It leads to a catch-22 in that I thrive on meaningful, helpful work, as you mentioned. I love writing anything new and useful, from research to user manuals. But I can hardly think of something as frightening as "prolific output, eventually changing the course of ... a discipline." I shudder to think of being influential as an individual. I'd much rather contribute to the influence of an anonymous mass. Not yet sure how to tackle this. Let me know if this is a familiar feeling.

Glad you found the post useful!

Yes I've held back on contributing to the forum for much the same reason, and there's nothing wrong with living a quiet life and adding what you can to an important cause. Being either locally or posthumously famous is a more reasonable and attainable goal for most people anyhow :)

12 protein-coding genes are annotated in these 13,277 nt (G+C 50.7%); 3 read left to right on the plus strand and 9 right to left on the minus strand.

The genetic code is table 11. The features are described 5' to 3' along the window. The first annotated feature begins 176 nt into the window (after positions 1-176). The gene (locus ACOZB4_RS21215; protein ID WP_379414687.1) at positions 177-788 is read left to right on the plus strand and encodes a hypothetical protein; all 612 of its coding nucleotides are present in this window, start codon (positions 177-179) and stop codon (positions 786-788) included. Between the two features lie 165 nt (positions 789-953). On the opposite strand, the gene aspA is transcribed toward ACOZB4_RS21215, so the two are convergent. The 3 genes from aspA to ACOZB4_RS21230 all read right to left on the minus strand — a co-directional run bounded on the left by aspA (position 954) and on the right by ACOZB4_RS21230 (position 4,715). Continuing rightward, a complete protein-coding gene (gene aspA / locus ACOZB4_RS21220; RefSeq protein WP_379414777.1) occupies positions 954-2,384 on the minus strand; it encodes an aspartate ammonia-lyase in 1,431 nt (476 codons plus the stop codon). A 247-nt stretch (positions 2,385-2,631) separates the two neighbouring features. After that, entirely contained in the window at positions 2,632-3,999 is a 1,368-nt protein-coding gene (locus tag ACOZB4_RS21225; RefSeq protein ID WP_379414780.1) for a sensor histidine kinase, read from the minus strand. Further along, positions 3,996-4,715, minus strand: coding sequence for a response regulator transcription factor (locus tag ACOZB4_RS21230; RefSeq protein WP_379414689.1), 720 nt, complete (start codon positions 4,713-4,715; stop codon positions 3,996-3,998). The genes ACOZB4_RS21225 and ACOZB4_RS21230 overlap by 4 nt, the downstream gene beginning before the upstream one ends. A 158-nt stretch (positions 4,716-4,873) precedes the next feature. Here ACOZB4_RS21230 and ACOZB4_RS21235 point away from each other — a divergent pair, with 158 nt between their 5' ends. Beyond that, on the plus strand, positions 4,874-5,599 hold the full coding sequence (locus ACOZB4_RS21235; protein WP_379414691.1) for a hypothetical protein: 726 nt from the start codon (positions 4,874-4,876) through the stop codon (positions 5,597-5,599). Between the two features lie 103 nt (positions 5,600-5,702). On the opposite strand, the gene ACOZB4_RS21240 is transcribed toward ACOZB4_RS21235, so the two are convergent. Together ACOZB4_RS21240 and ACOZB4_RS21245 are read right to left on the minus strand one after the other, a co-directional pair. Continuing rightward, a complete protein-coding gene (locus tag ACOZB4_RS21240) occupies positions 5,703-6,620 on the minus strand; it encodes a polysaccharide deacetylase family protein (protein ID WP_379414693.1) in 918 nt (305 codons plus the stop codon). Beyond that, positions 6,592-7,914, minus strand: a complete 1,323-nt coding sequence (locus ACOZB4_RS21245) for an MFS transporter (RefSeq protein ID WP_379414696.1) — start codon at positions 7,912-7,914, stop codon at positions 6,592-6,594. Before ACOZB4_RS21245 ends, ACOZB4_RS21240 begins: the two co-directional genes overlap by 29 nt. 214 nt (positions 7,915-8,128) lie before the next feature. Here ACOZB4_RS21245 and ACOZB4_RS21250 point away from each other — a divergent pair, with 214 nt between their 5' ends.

If you qualify as a Highly Sensitive Person, IMO it's also worth considering whether you're autistic; as far as I can tell, the two are synonyms.

That's a common misconception, as autism can include hyper reactivity to sensory input overlapping with many of the symptoms described above but also hypo reactivity i.e. reduced reactivity to sensory input. I'm not an expert in ASD diagnosis but common features seem to include repetitive behaviours, social skills deficits, and unusually systematized thinking. Perhaps you can comment on your own experience or that of someone you know?

Executive summary: High sensory processing sensitivity (HSP) is a trait that affects a significant portion of the population, including those in the Effective Altruism (EA) community, impacting their experiences and interactions with the world in profound ways.

Key points:

  1. HSPs, or Highly Sensitive Persons, experience the world more intensely, with heightened emotional reactions, deeper processing of sensory input, and a greater appreciation for art and beauty.
  2. Sensory processing sensitivity (SPS) involves both a higher density of sensory input and a longer integration time for processing this information, which can lead to both advantages and challenges in personal efficacy and risk of burnout.